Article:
Perhaps most notable in the process-over-substance category is that Russia’s war to save Assad now has international sanction.
The ceasefire excludes, quite properly, the so-called Islamic State (IS), which is located in areas of eastern Syria that are clearly delineated from everyone else—though Russia’s airstrikes kill huge numbers of civilians on the rare occasions they are directed into IS-held territory.
The ceasefire also excludes Jabhat an-Nusra, al-Qaeda’s Syrian branch, which is theoretically unproblematic and practically complicated since Nusra has seeded itself throughout opposition-held areas as part of its strategy to embed in Syria for the long haul. Russia wishes to use this fact as a fig-leaf to continue its systematic targeted campaign against moderate rebels, specifically those backed by the CIA.
Moscow can now try to eliminate the nationalist and U.S.-backed opposition while officially sticking to the ceasefire, and the U.S. has already endorsed this understanding of the Nusra exception. “If you hang out with the wrong folks, then you make that decision,” says the White House press secretary. It can be guaranteed Russia will claim that whoever it bombs were “with the wrong folks”.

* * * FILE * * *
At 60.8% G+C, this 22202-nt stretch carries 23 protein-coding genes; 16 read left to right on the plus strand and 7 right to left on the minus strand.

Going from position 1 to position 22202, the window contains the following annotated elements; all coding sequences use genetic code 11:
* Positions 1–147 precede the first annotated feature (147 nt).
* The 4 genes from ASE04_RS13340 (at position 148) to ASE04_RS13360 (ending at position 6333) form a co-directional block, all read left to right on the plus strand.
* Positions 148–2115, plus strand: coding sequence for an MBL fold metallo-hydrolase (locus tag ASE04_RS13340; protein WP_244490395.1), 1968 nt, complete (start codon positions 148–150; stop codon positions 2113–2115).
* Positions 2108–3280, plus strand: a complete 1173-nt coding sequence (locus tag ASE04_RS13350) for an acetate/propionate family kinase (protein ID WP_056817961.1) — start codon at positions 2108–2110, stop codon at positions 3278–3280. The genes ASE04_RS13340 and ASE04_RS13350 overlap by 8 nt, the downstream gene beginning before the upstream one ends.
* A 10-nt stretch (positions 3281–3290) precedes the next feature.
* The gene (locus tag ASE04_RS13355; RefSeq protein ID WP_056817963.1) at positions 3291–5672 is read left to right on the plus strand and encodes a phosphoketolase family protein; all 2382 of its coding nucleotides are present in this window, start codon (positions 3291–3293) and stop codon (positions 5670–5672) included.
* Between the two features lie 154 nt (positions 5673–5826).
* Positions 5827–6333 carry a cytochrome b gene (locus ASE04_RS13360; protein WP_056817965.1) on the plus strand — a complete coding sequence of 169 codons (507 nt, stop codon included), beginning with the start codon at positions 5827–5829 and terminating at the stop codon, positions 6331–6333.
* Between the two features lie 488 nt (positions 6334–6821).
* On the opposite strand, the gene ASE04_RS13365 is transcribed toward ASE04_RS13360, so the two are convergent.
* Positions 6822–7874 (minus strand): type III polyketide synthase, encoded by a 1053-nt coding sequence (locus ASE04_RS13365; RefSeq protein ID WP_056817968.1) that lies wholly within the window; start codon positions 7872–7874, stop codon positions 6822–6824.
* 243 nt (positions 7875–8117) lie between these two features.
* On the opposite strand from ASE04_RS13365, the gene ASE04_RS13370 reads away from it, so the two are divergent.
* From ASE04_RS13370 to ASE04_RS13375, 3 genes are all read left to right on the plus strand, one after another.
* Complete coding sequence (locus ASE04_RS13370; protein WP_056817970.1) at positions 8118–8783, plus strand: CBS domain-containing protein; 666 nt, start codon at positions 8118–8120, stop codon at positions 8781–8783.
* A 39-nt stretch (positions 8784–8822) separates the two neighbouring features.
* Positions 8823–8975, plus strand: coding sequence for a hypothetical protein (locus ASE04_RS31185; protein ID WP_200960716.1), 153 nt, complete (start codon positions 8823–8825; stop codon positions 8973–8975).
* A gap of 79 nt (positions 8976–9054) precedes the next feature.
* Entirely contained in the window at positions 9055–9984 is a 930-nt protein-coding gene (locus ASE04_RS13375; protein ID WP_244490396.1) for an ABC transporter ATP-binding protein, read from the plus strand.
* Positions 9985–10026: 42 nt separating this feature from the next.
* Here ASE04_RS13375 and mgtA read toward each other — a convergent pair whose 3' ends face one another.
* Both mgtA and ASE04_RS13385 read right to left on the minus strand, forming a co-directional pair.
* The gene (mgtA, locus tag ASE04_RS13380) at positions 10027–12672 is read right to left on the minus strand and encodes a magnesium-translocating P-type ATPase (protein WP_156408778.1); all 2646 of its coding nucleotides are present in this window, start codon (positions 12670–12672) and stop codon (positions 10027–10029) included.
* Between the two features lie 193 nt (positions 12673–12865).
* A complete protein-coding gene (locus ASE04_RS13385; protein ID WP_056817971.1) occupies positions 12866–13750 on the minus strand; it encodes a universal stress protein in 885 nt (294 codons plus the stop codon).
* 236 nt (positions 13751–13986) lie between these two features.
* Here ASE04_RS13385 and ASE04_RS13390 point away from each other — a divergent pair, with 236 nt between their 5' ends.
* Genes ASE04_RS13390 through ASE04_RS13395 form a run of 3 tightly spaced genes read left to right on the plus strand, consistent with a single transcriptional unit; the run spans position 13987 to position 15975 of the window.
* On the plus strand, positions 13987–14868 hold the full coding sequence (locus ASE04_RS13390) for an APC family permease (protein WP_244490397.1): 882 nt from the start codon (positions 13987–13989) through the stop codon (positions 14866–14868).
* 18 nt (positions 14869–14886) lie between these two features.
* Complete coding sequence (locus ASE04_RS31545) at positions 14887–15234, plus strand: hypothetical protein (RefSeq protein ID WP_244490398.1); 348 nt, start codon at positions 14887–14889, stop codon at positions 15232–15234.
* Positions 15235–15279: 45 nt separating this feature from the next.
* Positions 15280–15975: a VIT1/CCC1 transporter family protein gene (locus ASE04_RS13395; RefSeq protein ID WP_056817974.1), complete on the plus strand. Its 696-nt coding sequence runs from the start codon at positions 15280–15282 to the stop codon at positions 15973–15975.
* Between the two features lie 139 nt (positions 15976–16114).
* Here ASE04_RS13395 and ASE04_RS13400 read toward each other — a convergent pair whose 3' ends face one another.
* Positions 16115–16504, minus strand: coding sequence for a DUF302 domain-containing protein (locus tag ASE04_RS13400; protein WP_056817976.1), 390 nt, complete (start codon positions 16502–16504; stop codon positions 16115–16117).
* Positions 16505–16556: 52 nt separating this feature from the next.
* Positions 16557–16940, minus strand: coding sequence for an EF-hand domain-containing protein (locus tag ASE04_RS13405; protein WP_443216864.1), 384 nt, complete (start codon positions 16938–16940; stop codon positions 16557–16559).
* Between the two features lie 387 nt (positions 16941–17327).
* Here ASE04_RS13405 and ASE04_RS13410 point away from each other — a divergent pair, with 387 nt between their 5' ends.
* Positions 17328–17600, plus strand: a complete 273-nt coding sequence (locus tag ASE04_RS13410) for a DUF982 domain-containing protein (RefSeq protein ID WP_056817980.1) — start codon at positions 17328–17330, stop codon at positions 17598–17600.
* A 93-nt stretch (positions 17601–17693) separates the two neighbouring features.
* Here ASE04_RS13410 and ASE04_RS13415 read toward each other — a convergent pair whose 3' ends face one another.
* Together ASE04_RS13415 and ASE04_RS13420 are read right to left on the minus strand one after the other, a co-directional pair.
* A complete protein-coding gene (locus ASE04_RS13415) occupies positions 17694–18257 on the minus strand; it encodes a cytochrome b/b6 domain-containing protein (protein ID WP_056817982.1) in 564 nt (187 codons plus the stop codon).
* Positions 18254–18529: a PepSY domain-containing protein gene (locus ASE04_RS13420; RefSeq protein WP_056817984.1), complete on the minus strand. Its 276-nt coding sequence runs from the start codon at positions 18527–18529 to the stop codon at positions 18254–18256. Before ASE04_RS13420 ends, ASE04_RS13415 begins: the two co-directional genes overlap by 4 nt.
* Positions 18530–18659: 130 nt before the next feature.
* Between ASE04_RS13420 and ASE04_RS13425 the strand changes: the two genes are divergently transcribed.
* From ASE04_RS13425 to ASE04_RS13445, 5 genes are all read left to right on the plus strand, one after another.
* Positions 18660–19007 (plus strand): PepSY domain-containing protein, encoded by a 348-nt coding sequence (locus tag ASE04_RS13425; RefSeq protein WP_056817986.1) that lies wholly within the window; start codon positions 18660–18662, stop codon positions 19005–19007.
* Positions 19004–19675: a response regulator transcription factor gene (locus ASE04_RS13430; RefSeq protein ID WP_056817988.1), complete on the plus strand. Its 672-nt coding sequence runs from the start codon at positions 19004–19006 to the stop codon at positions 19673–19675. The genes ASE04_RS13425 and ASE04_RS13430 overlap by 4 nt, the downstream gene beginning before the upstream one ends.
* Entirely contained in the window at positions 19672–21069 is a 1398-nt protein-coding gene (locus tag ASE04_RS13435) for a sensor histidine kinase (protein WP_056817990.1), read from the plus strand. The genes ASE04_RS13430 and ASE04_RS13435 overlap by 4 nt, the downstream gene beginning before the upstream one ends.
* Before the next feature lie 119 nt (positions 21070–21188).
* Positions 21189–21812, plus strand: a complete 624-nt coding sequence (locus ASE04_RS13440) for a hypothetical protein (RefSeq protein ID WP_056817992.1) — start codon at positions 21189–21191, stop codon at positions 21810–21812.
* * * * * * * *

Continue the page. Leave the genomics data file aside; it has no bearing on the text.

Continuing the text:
Russia’s primary goal in Syria is not defeating terrorism; it is saving Assad.
To that end, Russia has the short-term goal of militarily securing regime areas in western Syria and the long-term goal of securing the regime politically by making the choice binary—Assad or Islamist terrorists. Since IS, ensconced in the east, offers little immediate-term threat to the regime, Russia leaves IS alone. Indeed Russia helps IS expand by, for example, bombing rebels out of the way in Aleppo.
This is a continuation of the regime’s strategy. In the earliest days of the uprising, when it was still peaceful street demonstrations, Assad widened the crackdown on the secular activists and released from jail hundreds of Islamists, including jihadi-Salafists that Assad’s intelligence services had once facilitated in joining IS’s predecessor to kill Western troops and Iraqi civilians. The regime and its allies will fight IS eventually, but only once they have eliminated all other alternatives.
If Russia opposed Islamist terrorism, it would not be providing airstrikes for a ground force advancing on Aleppo that is made up of Iran’s Islamic Revolutionary Guard Corps-Quds Force (a designated terrorist group) and its proxy militias, composed of Shi’a jihadists, including Lebanese Hizballah and Kataib Hizballah from Iraq, both designated terrorist organisations.